Diesel Gate: How VW’s troubles marked the decline of the popular fuel

(Photo: Handout from Volkswagen)
Volkswagen, the German car giant, suffered a major shock when it admitted in 2015 that it had cheated tests on the exhaust emissions of its diesel cars.اضافة اعلان

According to the US Environmental Protection Agency (EPA), some cars were sold in the United States after they were equipped with devices that enable engines to know emissions testing times, which makes them improve their performance at the time of testing.

Volkswagen was rushing to increase sales of diesel cars in the United States as part of its “lower emissions” marketing campaign.

The Environmental Protection Agency revealed that 482,000 cars were fitted with this tool that deceives emissions meters in the United States alone, including the Audi A3 cars made by Volkswagen, Jetta, Beetle, Golf, and Passat models.

But the company has admitted that around 11 million cars around the world contain the defeat device, known as an emissions cheat device.
Let’s explain how the emissions test cheat device works. The Environmental Protection Agency states that cars equipped with this device are powered by a software that helps the engine sense an emissions test scenario by monitoring speed, engine operating position, air pressure, and steering wheel position.

When the vehicle is operating in controlled lab conditions, which includes placing the vehicle on an emissions test stand in stationary mode, the cheat devices put the vehicle into a computer-like “safety” mode so that the engine starts operating at a lower-than-normal power level and exhibits lower-than-normal performance.

Here, the natural result is that the engine emits less nitrogen, but once the car is off the road, the emissions rise again.

The company’s situation became more critical after the scandal surfaced and the company’s president in the United States, Michael Horn, said: “We made a huge mistake.”

“The company has lost the trust of its customers and the trust of the public, and we have already launched an internal investigation,” said the company’s chief executive, Martin Winterkorn, who resigned from his position after the scandal.

Volkswagen’s losses did not stop at the cost of withdrawing 500,000 cars from the United States — a cost estimated at 6.5 billion euros. The financial impact on the company extended to a fine imposed by the Environmental Protection Agency.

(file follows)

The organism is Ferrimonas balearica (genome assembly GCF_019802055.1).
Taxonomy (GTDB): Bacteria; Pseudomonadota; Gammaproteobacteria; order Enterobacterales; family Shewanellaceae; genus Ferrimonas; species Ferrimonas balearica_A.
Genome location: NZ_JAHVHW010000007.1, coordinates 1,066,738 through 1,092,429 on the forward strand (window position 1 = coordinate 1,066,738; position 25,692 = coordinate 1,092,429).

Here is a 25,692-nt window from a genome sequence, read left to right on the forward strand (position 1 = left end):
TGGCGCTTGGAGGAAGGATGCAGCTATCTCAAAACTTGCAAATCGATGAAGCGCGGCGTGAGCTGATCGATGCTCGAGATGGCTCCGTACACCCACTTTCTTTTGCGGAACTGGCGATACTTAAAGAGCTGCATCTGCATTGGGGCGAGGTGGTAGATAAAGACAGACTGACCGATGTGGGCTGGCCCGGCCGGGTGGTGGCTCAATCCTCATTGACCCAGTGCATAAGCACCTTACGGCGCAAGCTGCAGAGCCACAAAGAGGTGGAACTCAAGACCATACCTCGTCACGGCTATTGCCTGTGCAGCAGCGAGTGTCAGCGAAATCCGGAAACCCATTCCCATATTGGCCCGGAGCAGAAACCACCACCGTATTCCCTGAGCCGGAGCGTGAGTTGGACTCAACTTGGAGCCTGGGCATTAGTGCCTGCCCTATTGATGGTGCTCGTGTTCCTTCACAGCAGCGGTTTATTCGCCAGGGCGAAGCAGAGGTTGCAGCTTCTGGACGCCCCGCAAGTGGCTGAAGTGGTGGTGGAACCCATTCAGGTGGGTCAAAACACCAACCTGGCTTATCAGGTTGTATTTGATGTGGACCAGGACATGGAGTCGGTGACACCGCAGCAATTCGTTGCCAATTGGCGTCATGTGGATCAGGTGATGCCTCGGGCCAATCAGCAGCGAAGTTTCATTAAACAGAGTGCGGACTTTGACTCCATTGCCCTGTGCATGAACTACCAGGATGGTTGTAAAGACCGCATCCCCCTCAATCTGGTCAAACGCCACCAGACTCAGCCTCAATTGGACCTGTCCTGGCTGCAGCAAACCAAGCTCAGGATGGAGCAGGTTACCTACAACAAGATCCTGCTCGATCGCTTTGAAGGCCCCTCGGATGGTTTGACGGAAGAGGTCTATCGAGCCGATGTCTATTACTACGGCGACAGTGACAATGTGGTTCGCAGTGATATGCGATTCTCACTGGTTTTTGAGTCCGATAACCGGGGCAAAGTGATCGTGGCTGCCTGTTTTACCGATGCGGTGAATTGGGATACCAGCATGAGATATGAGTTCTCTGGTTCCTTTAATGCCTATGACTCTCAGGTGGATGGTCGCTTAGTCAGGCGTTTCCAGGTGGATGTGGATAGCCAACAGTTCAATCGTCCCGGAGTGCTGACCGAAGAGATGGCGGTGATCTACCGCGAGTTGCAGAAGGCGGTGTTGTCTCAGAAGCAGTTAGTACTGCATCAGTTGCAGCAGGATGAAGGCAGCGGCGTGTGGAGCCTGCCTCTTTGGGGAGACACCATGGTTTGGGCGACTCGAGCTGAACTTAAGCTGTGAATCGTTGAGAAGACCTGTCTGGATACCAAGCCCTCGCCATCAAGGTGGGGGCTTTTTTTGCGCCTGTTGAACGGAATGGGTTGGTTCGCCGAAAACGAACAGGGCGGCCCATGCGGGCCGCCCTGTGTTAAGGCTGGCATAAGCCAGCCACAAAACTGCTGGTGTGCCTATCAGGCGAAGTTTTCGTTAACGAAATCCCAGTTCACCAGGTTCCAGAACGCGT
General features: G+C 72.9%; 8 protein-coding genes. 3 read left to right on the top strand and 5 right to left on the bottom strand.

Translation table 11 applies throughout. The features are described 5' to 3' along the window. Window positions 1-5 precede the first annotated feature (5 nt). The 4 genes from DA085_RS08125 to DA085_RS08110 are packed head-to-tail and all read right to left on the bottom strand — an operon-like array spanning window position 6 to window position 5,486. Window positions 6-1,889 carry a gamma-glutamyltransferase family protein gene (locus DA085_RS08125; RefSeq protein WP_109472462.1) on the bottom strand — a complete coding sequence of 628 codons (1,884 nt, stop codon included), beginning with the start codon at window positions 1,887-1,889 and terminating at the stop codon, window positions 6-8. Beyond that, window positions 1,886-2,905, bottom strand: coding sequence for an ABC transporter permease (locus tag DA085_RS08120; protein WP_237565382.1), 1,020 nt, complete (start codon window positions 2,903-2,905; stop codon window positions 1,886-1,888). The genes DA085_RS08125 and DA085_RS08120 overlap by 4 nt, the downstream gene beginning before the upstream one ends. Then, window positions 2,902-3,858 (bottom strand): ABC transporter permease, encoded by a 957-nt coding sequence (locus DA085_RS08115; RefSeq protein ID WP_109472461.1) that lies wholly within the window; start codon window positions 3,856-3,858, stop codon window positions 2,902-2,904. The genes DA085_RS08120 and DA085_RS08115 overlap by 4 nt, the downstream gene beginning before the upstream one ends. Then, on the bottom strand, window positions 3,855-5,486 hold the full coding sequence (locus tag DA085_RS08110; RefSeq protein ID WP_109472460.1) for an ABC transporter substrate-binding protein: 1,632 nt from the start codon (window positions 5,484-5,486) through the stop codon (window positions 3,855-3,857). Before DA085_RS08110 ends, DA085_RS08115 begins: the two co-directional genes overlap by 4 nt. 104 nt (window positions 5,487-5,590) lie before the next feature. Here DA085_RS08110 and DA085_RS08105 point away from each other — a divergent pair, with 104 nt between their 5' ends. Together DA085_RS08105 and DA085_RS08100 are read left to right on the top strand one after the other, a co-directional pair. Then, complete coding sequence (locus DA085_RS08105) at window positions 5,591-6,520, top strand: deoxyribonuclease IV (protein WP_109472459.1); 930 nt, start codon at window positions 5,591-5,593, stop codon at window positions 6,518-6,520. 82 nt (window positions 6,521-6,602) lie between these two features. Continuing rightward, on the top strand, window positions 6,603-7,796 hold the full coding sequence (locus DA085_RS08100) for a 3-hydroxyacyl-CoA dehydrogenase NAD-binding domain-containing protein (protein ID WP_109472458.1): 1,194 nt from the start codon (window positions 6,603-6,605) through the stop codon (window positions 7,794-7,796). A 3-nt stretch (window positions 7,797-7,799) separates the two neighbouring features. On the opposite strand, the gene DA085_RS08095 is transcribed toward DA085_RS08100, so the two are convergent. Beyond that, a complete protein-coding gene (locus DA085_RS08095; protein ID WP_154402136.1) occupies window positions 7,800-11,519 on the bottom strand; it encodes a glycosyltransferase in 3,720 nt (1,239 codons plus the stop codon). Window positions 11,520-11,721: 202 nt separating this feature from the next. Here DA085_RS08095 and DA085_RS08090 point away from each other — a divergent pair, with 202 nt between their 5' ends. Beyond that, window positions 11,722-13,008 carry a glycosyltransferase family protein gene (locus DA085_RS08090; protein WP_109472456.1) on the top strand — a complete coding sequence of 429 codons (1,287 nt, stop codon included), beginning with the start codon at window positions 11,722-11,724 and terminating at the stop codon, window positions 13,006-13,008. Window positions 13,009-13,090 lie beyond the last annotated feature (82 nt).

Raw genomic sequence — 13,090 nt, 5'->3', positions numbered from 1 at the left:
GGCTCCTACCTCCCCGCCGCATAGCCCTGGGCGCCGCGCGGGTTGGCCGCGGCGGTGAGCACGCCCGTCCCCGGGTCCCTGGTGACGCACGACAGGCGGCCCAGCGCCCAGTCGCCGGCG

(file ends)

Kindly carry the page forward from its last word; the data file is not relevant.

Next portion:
The German auto giant has suffered more losses because customers and company shareholders have turned to the courts to sue VW for compensation, with the German Ministry of Justice opening criminal investigation.

These problems initially appeared in the United States, but they spread to other countries, including Britain, Italy, France, South Korea, Canada, and Germany. Politicians, officials, and environmental groups from around the world are questioning the legality of emissions tests on Volkswagen cars.
“There is a need for an investigation across Europe to reassure clients,” said Michael Sabine, France’s finance minister at the time.

After the VW crisis broke cover, several investigations were led by regulators and government agencies to determine whether other companies were under suspicion. Some companies, including Ford, BMW, and Renault-Nissan, announced that they do not use the “defeat device”, while others stayed silent.

The Association of British Automobile Manufacturers and Traders stated that the “European Union uses a completely different system to test cars to be sold in the United States, with European emissions testing conducted under strict conditions that meet the requirements of European law and under the supervision of an independent government agency tasked with certifying the results.”

They added that “the emissions tests currently in place are outdated, and there are efforts aimed at reaching an agreement by the European Commission to develop a new method for those tests that includes new technology for these tests and tests the car in a road condition.”

Does this mean that the EU needed stricter rules on emissions tests?
Several European environmental activists stated that emissions rules are being breached in Europe, arguing that diesel cars in Europe are powered by far worse technology than in the United States.

Previous environmental reports showed that, when they are launched on the roads, 90 percent of diesel cars do not meet the required specifications in terms of the level of emissions.

The scandal was a big blow to the diesel car market. Over the past 10 years or so, car companies have invested in this class of cars, believing that diesel is better for the environment.

But scientific evidence recently suggested that this is not true, which led to the emergence of a trend towards reducing diesel cars in several cities. In fact, diesel car sales had already begun to decline even before the Volkswagen crisis.

In retrospect, the revelation of the Volkswagen scandal led to a sharp drop in demand for diesel cars. In the United States, diesel cars represent only 1 percent of new car sales, and the numbers are expected to drop even further on “the other side of the pond”. 

Diesel is still a prime choice, but the emergences of Hybrid and Electric car choices might turn the tide on Diesel.

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